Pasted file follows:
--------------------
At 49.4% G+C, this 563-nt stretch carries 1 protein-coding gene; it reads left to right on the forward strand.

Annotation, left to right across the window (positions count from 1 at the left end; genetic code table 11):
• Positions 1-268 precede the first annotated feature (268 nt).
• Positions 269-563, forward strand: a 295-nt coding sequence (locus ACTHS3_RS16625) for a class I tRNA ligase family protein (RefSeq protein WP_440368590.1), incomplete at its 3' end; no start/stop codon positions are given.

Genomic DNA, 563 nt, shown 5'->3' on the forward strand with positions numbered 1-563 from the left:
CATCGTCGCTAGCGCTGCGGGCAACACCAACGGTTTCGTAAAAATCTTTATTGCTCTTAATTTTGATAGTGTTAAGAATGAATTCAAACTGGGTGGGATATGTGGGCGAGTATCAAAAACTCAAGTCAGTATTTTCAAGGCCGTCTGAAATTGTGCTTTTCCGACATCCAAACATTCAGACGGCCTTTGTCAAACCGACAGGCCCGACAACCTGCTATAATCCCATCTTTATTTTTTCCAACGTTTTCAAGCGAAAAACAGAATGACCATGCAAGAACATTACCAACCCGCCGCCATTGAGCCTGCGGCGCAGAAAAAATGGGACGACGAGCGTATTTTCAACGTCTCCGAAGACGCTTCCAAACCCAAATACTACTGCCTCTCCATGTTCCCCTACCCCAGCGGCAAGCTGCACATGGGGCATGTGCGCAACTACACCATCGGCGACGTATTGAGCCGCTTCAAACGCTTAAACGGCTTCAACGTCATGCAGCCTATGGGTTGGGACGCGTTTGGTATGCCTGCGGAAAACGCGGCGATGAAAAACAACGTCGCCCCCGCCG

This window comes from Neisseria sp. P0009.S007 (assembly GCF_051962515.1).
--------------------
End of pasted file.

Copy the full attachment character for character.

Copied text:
At 49.4% G+C, this 563-nt stretch carries 1 protein-coding gene; it reads left to right on the forward strand.

Annotation, left to right across the window (positions count from 1 at the left end; genetic code table 11):
• Positions 1-268 precede the first annotated feature (268 nt).
• Positions 269-563, forward strand: a 295-nt coding sequence (locus ACTHS3_RS16625) for a class I tRNA ligase family protein (RefSeq protein WP_440368590.1), incomplete at its 3' end; no start/stop codon positions are given.

Genomic DNA, 563 nt, shown 5'->3' on the forward strand with positions numbered 1-563 from the left:
CATCGTCGCTAGCGCTGCGGGCAACACCAACGGTTTCGTAAAAATCTTTATTGCTCTTAATTTTGATAGTGTTAAGAATGAATTCAAACTGGGTGGGATATGTGGGCGAGTATCAAAAACTCAAGTCAGTATTTTCAAGGCCGTCTGAAATTGTGCTTTTCCGACATCCAAACATTCAGACGGCCTTTGTCAAACCGACAGGCCCGACAACCTGCTATAATCCCATCTTTATTTTTTCCAACGTTTTCAAGCGAAAAACAGAATGACCATGCAAGAACATTACCAACCCGCCGCCATTGAGCCTGCGGCGCAGAAAAAATGGGACGACGAGCGTATTTTCAACGTCTCCGAAGACGCTTCCAAACCCAAATACTACTGCCTCTCCATGTTCCCCTACCCCAGCGGCAAGCTGCACATGGGGCATGTGCGCAACTACACCATCGGCGACGTATTGAGCCGCTTCAAACGCTTAAACGGCTTCAACGTCATGCAGCCTATGGGTTGGGACGCGTTTGGTATGCCTGCGGAAAACGCGGCGATGAAAAACAACGTCGCCCCCGCCG

This window comes from Neisseria sp. P0009.S007 (assembly GCF_051962515.1).